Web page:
Philippine troops pound Islamists as death toll tops 300

2017-06-17 14:03
Philippine SWAT members patrol a neighbourhood where evacuees from Marawi City are temporarily living. (Noel Cellius, AFP)

Philippine SWAT members patrol a neighbourhood where evacuees from Marawi City are temporarily living. (Noel Cellius, AFP)

Multimedia   ·   User Galleries   ·   News in Pictures Send us your pictures  ·  Send us your stories

Marawi - Philippine troops pounded Islamist militants holding parts of southern Marawi city with air strikes and artillery on Saturday as more soldiers were deployed and the death toll rose to more than 300 after nearly a month of fighting.

Fires erupted and dark plumes of smoke rose from enclaves still occupied by the militants as the air force staged bombing runs to support ground troops struggling to dislodge the fighters from entrenched positions, AFP journalists at the scene said.

MG520 attack helicopters and FA50 fighter jets were used in the raids, while sustained bursts of automatic gunfire could be heard in the distance, indicating the intensity of the fighting.

Philippine President Rodrigo Duterte, appearing in public for the first time in nearly a week, said the presence of foreign fighters from the Islamic State group (ISIS) among the militants in Marawi have made the fighting more difficult.

"You have a conglomeration there of ISIS fighters from Syria, Indonesia, Malaysia, Sri Lankan and Arabs," he told soldiers during a visit to a military camp in Butuan city, northeast of Marawi, in the southern region of Mindanao.

"We have to use the air assets because we are up against fighters from the Middle East and they have learned the art of brutal killing - they will burn you, behead you," he said.

Duterte's absence had fuelled speculation about the state of the 72-year-old leader's health.

Also on Saturday, 400 fresh troops were airlifted to Marawi from the central Philippines, ANC television said quoting military officials.

Television footage showed the soldiers bidding goodbye to their families before being flown to the conflict zone.

Hundreds of militants - supported by foreign fighters - rampaged through Marawi, the largely Christian Philippines' most important Muslim city, on May 23 waving black ISIS flags. 

Duterte declared martial law in Mindanao to counter the attack, which he said was part of a plan by ISIS to establish a base in the country.

Such a base could be crucial for ISIS' ambitions to establish a caliphate in Southeast Asia, analysts say.

The military has said at least eight foreign fighters from Chechnya, Yemen, Malaysia and Indonesia were among the militants killed in the Marawi fighting.

Hundreds of thousands displaced

The overall death toll rose to 329 with 310 - 225 militants, 59 soldiers and 26 civilians - killed in the conflict, according to government figures.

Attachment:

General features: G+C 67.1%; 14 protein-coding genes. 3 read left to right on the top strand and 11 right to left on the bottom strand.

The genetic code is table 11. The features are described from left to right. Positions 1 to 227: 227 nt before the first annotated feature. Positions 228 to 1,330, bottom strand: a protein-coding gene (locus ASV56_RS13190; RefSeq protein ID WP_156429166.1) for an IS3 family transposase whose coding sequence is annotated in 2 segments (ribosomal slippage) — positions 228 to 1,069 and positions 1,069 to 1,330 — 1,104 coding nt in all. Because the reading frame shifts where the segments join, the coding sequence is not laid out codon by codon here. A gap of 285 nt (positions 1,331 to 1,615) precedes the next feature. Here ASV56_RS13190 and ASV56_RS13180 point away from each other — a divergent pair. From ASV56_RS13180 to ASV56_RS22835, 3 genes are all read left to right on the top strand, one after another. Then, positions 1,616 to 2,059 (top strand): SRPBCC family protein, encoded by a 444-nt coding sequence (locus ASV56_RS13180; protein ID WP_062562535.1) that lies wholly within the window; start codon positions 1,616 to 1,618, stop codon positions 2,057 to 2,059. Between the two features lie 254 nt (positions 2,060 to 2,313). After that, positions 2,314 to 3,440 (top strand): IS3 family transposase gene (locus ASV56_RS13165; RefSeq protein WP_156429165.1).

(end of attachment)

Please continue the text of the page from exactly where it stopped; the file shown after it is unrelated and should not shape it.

The 19 others deaths came from those displaced by the fighting, said Mujiv Hataman, the governor of a Muslim autonomous region in the south.

Hataman said the deaths among the evacuees were caused by severe dehydration from diarrhoea.

More than 309 000 people have been been displaced in Marawi and nearby areas, the government said. Many have fled to the homes of friends and relatives and others are in evacuation centres.

"Our forces are moving towards the heart of the enemy," regional military spokesman Jo-ar Herrera told reporters in Marawi on Saturday, referring to the heavy fighting under urban conditions.

"It's the centre of gravity. This is where the location of their command and control, the leadership of the enemy."

Ground commanders estimate "more than 100" militants are still holding out in at least four villages in Marawi, military spokesperson Brigadier General Restituto Padilla said in Manila.

But he said the figures were based on estimates a few days ago "so this number could have dropped significantly".

Padilla said in an interview with DZMM radio the military would no longer give any self-imposed deadlines on when the militants would be driven out after failing to meet previous ones they had set.

"We are trying our best to expedite [driving them out] without unduly compromising the lives of our soldiers and at the same time the remaining civilians there," he said.

Read more on:    rodrigo duterte  |  philippines

Join the conversation!

24.com encourages commentary submitted via MyNews24. Contributions of 200 words or more will be considered for publication.

We reserve editorial discretion to decide what will be published.
Read our comments policy for guidelines on contributions.
NEXT ON NEWS24X

Inside News24

 
/World
 

For the love of Corgis!

WATCH: 35 Corgi's to make your day! If they’re good enough for the Queen of England they’re good enough for us.

 
 

Paws

Can we communicate with our pets?
8 great natural remedies for your pet
Buying a puppy? Don’t get scammed!
WATCH: These funny animal videos will make you LOL!
Traffic Alerts
Traffic
There are new stories on the homepage. Click here to see them.
 
English
Afrikaans
isiZulu

Hello 

Create Profile

Creating your profile will enable you to submit photos and stories to get published on News24.


Please provide a username for your profile page:

This username must be unique, cannot be edited and will be used in the URL to your profile page across the entire 24.com network.

Settings

Location Settings

News24 allows you to edit the display of certain components based on a location. If you wish to personalise the page based on your preferences, please select a location for each component and click "Submit" in order for the changes to take affect.




Facebook Sign-In

Hi News addict,

Join the News24 Community to be involved in breaking the news.

Log in with Facebook to comment and personalise news, weather and listings.